4.4.4 Resolving Apparent Contradictions

When people receive conflicting advice, they need to find ways of resolving apparent contradictions: often by following the Golden Rule.

People are more likely to avoid conflict with their neighbours if they comply with the standards of socially acceptable behaviour in the society they are in, as described earlier (4.4.2), centred on observance of the Golden Rule.  To do this, they may have to resolve apparent conflicts with their religious texts and the customs of their forbears.  This should not mean having to sacrifice their own culture, but it does require some care in their interactions with other people.

An Economist article, What is sharia?, illustrates the scope for accommodating different requirements within Islam:

“Although parts of Sharia are set out in the Koran [Quran], most of the system, like other legal frameworks, is flexible.”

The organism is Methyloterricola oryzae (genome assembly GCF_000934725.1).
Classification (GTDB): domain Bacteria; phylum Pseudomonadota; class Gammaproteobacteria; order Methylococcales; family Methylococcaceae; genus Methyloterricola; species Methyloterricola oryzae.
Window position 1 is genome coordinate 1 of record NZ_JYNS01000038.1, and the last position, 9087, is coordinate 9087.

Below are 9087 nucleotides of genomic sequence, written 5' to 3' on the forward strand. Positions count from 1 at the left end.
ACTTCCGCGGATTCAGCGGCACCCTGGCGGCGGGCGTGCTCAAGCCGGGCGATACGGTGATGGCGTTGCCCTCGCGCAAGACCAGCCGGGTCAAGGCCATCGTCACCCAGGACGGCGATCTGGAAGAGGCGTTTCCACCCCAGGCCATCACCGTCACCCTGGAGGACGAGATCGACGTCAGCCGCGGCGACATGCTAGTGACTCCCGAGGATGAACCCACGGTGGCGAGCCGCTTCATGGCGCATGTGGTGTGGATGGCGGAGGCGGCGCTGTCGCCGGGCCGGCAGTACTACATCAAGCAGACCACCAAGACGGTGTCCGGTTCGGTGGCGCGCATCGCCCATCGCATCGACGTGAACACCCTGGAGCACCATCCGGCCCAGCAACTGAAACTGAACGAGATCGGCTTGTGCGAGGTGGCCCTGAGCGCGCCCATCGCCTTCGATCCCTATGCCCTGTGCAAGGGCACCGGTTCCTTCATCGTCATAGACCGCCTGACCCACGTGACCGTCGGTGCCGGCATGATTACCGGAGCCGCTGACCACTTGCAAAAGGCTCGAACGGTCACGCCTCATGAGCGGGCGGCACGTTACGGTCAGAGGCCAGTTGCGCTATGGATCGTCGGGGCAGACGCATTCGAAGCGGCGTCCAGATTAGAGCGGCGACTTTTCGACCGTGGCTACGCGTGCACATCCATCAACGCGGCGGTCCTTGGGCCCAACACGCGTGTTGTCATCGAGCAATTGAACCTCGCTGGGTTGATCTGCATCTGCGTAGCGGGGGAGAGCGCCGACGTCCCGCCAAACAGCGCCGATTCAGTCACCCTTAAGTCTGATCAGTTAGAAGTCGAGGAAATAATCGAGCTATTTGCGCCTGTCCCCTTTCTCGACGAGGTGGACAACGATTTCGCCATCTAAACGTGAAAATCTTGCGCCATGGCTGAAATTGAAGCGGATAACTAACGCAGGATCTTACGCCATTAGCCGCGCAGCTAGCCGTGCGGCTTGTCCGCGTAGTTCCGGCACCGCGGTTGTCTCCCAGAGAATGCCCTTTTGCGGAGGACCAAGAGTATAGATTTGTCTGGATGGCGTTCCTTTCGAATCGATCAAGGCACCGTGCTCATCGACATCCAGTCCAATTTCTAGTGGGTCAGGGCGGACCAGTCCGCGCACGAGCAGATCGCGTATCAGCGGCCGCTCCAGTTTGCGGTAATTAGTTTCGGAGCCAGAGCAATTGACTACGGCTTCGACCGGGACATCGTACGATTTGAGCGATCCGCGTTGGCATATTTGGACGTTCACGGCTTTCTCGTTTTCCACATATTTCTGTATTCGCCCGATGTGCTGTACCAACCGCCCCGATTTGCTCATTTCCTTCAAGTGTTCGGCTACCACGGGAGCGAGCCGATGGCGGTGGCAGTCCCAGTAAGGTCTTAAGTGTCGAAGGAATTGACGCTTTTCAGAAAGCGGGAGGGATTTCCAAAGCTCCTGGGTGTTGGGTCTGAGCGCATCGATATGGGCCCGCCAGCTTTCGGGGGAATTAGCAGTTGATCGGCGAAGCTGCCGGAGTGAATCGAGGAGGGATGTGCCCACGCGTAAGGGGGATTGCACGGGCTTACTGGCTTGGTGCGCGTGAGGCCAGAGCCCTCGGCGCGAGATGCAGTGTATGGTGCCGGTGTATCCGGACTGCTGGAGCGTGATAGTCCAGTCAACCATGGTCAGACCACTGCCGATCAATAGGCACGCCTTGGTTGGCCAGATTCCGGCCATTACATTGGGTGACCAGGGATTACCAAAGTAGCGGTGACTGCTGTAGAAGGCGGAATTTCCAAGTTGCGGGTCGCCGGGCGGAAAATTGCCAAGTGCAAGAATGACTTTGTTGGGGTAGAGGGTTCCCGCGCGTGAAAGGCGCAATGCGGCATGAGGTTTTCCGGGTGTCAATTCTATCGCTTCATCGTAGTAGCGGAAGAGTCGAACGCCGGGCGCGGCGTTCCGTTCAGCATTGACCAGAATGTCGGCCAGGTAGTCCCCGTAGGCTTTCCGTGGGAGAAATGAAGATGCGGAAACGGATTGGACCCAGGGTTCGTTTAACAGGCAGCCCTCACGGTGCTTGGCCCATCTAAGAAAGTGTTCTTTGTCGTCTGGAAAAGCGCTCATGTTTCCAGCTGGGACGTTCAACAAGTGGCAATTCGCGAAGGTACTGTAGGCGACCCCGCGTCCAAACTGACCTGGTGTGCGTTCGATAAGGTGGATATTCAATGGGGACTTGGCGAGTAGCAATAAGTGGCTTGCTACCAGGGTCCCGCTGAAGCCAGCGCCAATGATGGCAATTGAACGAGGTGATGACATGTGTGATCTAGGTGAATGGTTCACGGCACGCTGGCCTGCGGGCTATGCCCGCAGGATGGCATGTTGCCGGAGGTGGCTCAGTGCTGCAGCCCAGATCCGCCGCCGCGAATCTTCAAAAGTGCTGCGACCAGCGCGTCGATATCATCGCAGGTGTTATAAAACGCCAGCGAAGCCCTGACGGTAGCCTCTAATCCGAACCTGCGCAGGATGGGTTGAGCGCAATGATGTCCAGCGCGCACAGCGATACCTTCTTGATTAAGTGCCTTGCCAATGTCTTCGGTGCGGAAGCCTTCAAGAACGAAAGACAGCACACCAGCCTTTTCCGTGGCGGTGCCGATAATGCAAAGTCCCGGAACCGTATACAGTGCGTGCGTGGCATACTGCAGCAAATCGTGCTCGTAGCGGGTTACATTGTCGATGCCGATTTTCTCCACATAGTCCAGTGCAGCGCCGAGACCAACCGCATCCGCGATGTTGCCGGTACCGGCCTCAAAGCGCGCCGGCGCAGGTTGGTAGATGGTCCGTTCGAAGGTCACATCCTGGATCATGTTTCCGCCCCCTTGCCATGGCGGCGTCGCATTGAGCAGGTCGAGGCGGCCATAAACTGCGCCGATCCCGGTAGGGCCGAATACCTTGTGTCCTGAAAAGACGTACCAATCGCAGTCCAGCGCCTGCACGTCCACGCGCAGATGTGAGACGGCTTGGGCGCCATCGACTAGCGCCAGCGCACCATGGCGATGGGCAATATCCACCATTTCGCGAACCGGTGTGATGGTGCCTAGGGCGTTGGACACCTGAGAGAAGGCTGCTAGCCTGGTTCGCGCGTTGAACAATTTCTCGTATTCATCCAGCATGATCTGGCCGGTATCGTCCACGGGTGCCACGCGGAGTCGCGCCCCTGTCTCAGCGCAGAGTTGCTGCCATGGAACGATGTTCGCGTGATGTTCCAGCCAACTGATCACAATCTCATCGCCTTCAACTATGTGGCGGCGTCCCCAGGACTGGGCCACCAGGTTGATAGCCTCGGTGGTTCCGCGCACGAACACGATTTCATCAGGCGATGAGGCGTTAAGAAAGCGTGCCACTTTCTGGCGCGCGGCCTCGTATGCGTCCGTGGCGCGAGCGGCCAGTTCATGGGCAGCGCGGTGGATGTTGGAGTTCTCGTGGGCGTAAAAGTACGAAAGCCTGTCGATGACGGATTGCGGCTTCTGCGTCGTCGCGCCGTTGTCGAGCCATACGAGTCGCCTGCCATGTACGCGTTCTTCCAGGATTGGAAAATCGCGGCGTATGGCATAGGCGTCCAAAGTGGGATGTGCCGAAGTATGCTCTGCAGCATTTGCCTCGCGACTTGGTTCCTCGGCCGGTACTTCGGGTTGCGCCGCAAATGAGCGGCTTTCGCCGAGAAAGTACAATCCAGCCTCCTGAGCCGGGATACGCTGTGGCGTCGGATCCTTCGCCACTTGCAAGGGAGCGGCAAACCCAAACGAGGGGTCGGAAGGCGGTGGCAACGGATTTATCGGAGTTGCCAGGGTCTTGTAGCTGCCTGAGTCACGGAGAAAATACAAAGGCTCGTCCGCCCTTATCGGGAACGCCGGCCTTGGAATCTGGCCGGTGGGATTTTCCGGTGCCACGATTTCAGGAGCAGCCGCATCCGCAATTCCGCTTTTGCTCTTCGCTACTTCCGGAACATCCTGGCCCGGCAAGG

Resolving apparent contradictions with a compromise is always possible, given goodwill, in one of three ways – as described in the following sub-sections:

●  Religious texts can be interpreted in different ways (, so it is often possible to choose an interpretation which complies with other people’s preferences.

●  A permission is not an instruction to do something (, so people can simply refrain from actions which offend other people.

●  People must take personal responsibility for conflict resolution ( They can choose to ignore advice or choose a different adviser.  They can always choose to obey the law of the country that they are in, rather than some aspect of religious law.  And the Golden Rule takes precedence over any other aspect of religious law.



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This page is intended to form part of Edition 4 of the Patterns of Power series of books.  An archived copy of it is held at https://www.patternsofpower.org/edition04/444b.htm